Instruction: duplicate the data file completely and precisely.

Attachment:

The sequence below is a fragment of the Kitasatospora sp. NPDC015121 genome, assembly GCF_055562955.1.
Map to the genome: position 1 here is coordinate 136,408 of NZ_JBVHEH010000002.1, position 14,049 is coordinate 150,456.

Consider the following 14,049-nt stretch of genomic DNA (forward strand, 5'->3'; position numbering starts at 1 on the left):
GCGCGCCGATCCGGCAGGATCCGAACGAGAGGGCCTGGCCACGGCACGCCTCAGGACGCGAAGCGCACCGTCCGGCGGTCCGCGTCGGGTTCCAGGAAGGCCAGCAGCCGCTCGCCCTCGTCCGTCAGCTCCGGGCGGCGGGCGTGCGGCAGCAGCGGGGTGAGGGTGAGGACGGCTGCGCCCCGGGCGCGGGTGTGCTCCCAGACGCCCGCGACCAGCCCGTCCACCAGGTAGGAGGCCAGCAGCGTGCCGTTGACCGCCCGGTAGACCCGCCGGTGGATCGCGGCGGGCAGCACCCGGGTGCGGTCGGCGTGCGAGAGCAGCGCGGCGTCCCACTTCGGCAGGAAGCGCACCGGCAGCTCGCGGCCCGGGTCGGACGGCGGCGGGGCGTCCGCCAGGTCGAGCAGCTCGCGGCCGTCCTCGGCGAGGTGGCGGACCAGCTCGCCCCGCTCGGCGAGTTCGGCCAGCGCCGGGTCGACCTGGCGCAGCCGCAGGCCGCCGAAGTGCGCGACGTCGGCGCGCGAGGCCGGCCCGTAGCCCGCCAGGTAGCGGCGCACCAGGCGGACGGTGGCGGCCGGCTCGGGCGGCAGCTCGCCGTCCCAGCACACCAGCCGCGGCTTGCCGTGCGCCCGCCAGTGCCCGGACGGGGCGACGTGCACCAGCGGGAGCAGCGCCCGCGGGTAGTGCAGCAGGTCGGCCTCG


The sequence below is a fragment of the Kitasatospora sp. NPDC015121 genome, assembly GCF_055562955.1.
Map to the genome: position 1 here is coordinate 136,408 of NZ_JBVHEH010000002.1, position 14,049 is coordinate 150,456.

Consider the following 14,049-nt stretch of genomic DNA (forward strand, 5'->3'; position numbering starts at 1 on the left):
GCGCGCCGATCCGGCAGGATCCGAACGAGAGGGCCTGGCCACGGCACGCCTCAGGACGCGAAGCGCACCGTCCGGCGGTCCGCGTCGGGTTCCAGGAAGGCCAGCAGCCGCTCGCCCTCGTCCGTCAGCTCCGGGCGGCGGGCGTGCGGCAGCAGCGGGGTGAGGGTGAGGACGGCTGCGCCCCGGGCGCGGGTGTGCTCCCAGACGCCCGCGACCAGCCCGTCCACCAGGTAGGAGGCCAGCAGCGTGCCGTTGACCGCCCGGTAGACCCGCCGGTGGATCGCGGCGGGCAGCACCCGGGTGCGGTCGGCGTGCGAGAGCAGCGCGGCGTCCCACTTCGGCAGGAAGCGCACCGGCAGCTCGCGGCCCGGGTCGGACGGCGGCGGGGCGTCCGCCAGGTCGAGCAGCTCGCGGCCGTCCTCGGCGAGGTGGCGGACCAGCTCGCCCCGCTCGGCGAGTTCGGCCAGCGCCGGGTCGACCTGGCGCAGCCGCAGGCCGCCGAAGTGCGCGACGTCGGCGCGCGAGGCCGGCCCGTAGCCCGCCAGGTAGCGGCGCACCAGGCGGACGGTGGCGGCCGGCTCGGGCGGCAGCTCGCCGTCCCAGCACACCAGCCGCGGCTTGCCGTGCGCCCGCCAGTGCCCGGACGGGGCGACGTGCACCAGCGGGAGCAGCGCCCGCGGGTAGTGCAGCAGGTCGGCCTCG